Defining Freedom: An Ethnographic Study with American Vanlifers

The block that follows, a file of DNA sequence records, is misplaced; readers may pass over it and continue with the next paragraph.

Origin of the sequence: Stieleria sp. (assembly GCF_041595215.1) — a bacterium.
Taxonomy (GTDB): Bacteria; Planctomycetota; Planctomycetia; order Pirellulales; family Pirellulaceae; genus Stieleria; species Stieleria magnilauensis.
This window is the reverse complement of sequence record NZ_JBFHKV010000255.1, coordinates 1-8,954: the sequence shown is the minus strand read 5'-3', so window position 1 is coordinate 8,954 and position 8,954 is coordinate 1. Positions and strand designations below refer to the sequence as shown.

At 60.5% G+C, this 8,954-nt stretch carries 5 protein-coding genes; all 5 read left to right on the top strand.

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Moving alongside the “snowbirds” and grey nomads that have been discussed in the academic literature, there is a group of nomads that appears to have escaped scholarly attention. United under the “vanlife” and “buslife” hashtags, these individuals belong to a community of nomads who convert ordinary (and sometimes, extraordinary) vehicles into living spaces, and travel North America’s backroads in search of freedom and adventure. Using Cresswell’s definition of mobility as the combination of movement, representation, and practice, this thesis explores the meanings that American vanlifers assign to their mobility. Relying on participant observation and ethnographic interview data collected on the road during the summer of 2017, this thesis argues that when we deconstruct vehicle nomads’ use of the word “freedom,” it reveals important information about how they understand their mobility. By using a relational ontology and employing an epistemology of mobility rather than place, this thesis also attempts to expand the ways in which mobility can be understood by geographers. Through a detailed exploration of participants’ representations and practices, this study finds that when vanlifers used the word “freedom,” they were referring to their mobility in three specific senses: as freedom from social norms, freedom from routines and schedules, and freedom to pick up and go whenever they liked. As existing studies on RVers and British traditional nomads have already captured similar uses of the word “freedom” among their participants, this finding draws the existing research on vehicle nomadism into conversation in a productive way.